Angelika Rainer first female D15 with A Line Above the Sky
Yesterday at the drytooling crag Tomorrow’s World in the Dolomites Angelika Rainer repeated A Line Above the Sky. With this ascent the climber from the South Tyrol has become the first woman in the world to climb D15 and, in doing so, she has equalled the maximum difficulty ever climbed by her male counterparts.
An important ascent took place yesterday at the huge cave nicknamed Tomorrow's World above Malga Ciapela close to Mt Marmolada in the Italian Dolomites, where Angelika Rainer pulled off a stunning repeat of A Line Above the Sky. This huge outing was freed by England’s Tom Ballard in 2016 and, with its D15 grade, is considered the most difficult drytooling route to the world. After the first ascent the climb was repeated by dry tooling specialists such as Gaetan Raymond, Dariusz Sokołowski and Jeff Mercier, and Rainer’s redpoint is remarkable not merely because it’s the first female ascent of a D15, but because in doing so the ice climbing world champion has managed to reach the confirmed apex of current dry tooling difficulties, placing her on a par with her male colleagues.
A Line Above the Sky in the Dolomites
When I first went to the drytooling crag Tomorrows World, located at Malga Ciapela in the Dolomites, I was simply blown away. From the road the cave is impressive, but when you actually walk up to it, and stand below the roof, then you realise how huge it really is and how much the vault overhangs. As you look outwards you make out rows of quickdraws, dangling in the void. And the most challenging climb of all, A Line Above The Sky, has 27 draws that lead across the overhanging or completely horizontal terrain.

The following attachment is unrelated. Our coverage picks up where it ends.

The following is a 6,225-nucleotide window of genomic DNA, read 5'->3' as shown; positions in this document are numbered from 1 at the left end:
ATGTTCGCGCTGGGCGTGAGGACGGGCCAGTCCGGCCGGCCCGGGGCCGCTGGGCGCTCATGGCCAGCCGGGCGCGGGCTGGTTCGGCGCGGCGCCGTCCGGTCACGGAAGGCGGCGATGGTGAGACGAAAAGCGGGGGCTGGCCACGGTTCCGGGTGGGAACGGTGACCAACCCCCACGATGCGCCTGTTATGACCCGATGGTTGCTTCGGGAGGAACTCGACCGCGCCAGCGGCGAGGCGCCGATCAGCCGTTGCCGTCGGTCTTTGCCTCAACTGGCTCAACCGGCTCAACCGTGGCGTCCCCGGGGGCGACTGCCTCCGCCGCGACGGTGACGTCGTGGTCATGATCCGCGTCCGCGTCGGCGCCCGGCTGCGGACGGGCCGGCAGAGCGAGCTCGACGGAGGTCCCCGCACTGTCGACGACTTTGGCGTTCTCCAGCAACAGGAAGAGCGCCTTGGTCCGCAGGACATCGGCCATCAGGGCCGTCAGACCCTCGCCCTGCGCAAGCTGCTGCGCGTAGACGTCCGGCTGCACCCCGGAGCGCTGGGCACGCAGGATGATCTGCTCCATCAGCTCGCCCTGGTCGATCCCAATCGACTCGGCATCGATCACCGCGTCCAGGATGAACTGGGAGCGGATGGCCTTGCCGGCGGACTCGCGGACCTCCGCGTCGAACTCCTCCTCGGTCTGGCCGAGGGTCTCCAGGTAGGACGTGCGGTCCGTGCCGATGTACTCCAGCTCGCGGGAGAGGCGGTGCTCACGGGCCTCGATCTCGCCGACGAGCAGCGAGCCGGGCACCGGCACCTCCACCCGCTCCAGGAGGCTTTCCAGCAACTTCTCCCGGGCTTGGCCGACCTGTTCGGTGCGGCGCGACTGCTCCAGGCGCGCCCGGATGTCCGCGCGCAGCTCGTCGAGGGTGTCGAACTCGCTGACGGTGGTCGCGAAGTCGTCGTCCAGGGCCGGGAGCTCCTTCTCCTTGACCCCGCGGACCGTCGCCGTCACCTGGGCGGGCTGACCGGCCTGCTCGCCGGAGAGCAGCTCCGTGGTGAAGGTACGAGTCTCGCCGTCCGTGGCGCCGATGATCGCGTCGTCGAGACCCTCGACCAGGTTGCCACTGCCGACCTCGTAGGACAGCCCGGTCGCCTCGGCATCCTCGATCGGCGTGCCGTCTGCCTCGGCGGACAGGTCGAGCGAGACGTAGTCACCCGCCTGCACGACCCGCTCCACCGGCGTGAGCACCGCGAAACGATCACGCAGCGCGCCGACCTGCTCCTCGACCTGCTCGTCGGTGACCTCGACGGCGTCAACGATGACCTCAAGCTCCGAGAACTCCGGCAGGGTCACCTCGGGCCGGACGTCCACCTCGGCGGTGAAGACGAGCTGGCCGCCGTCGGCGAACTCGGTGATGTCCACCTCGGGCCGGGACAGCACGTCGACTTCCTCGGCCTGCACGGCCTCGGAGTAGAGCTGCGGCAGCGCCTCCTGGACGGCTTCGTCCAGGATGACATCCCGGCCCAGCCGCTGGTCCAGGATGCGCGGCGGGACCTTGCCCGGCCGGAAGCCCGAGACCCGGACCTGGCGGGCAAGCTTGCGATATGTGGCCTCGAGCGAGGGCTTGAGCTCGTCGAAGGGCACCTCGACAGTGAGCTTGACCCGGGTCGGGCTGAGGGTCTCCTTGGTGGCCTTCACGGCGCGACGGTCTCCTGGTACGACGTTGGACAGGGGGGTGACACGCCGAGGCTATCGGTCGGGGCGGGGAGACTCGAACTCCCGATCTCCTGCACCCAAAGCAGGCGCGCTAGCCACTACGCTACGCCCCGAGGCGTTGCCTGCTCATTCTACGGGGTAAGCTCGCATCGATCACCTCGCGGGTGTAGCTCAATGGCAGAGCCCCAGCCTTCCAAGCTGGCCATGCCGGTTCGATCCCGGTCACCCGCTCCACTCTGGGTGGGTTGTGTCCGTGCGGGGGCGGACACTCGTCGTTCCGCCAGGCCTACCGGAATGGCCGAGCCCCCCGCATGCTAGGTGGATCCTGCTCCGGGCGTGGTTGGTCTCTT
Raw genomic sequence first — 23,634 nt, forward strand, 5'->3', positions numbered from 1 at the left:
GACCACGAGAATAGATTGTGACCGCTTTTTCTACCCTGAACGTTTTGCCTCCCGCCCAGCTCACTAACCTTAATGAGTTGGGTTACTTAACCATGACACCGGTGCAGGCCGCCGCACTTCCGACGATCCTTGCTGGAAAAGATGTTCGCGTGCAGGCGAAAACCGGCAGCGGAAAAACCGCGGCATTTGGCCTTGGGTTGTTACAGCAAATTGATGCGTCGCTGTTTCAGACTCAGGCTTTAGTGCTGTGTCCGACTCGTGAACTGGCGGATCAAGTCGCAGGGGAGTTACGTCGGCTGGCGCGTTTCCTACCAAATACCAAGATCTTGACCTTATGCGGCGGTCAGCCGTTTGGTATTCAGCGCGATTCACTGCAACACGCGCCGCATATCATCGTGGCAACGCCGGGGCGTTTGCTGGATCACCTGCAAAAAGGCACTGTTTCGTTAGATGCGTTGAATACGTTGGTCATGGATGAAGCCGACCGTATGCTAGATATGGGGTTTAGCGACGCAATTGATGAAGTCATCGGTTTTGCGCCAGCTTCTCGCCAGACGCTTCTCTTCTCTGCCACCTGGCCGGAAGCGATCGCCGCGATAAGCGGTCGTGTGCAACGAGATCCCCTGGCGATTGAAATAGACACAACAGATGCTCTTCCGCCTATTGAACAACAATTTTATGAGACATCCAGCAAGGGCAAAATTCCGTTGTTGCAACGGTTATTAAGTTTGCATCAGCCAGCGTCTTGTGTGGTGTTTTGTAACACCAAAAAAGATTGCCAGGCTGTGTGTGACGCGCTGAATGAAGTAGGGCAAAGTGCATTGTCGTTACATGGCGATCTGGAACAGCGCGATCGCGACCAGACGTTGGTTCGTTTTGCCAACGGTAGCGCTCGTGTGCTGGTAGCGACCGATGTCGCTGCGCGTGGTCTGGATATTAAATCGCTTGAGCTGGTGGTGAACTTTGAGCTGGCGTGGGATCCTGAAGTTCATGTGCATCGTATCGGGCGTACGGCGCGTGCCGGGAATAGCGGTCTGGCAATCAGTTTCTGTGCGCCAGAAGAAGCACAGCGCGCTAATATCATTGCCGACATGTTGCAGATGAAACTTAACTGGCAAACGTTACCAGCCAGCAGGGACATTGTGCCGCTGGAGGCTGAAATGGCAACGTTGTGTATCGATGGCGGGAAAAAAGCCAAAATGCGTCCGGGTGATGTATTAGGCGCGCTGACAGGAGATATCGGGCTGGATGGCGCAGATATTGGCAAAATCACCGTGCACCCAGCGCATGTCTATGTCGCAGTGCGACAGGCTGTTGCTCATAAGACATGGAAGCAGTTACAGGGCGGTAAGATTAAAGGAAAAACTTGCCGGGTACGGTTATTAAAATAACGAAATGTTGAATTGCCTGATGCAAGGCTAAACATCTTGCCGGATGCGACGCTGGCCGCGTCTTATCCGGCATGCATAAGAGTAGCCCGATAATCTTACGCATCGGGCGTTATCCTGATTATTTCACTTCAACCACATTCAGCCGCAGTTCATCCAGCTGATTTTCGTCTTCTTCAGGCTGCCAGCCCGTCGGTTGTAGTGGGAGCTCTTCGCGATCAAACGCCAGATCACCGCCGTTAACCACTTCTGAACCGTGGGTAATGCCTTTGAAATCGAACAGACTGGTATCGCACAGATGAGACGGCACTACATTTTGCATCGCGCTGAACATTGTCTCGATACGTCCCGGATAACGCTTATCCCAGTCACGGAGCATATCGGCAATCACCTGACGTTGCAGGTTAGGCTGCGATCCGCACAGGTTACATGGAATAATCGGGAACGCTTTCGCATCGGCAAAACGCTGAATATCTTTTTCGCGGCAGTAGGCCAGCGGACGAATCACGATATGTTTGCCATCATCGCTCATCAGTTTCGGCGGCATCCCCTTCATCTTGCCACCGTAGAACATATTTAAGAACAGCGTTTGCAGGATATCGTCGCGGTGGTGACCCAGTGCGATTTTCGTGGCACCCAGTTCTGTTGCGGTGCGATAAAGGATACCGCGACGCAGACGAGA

My early attempts were thwarted by long moves; 5 long reaches in particular, 2 on sidepulls, 3 on underclings, caused me grief and I barely managed to do the individual moves. Distributed evenly across the 40-meter roof and with little chance of resting, my first impression was that the route was certainly extreme, but not impossible. So I decided to work my way slowly towards this goal, first by sending the nearby easier routes, as they’re all variation with a different start or finish. I managed to place the penultimate piece of this puzzle three weeks ago with my repeat of Je Ne Sais Quoi, D14+. I knew now that the only one missing was A Line Above the Sky.
I decided to try the route as it had been done originally, without a hold that was created only after Tom Ballard’s first ascent and Gaetan Raymond’s first repeat. This hold makes one of the cruxes a lot easier, and having had the honour of trying the route with Tom and Gaetan, and helping Gaetan on his ascent, I wanted to repeat the original version. Unfortunately in dry tooling these things happen, holds improve due to the crampons or ice axes and routes consequently become easier. Sometimes the opposite happens and holds break or become smaller, making the routes harder as time passes. One needs to bear this in mind when drytooling.
While analysing the weather forecast I realised that snow was predicted for this weekend, and the temperatures up at Fedaia will hit zero. The cave faces north so it never receives the sun, and it’s also exposed to the winds. Climbing a 40 meter route at my limit, with cold fingers, is practically impossible, so I decided to try it yesterday, with temperatures hovering around 3° C; I succeeded and achieved my goal!
I would like to thank Tom Ballard in particular for having provided me with this beautiful project so close to home and my partner Marco for having belayed me, for cheering me on and offering advice on how to train specifically for this route.
by Angelika Rainer
Link: FB Angelika Rainer, www.angelika-rainer.com, Grivel, La Sportiva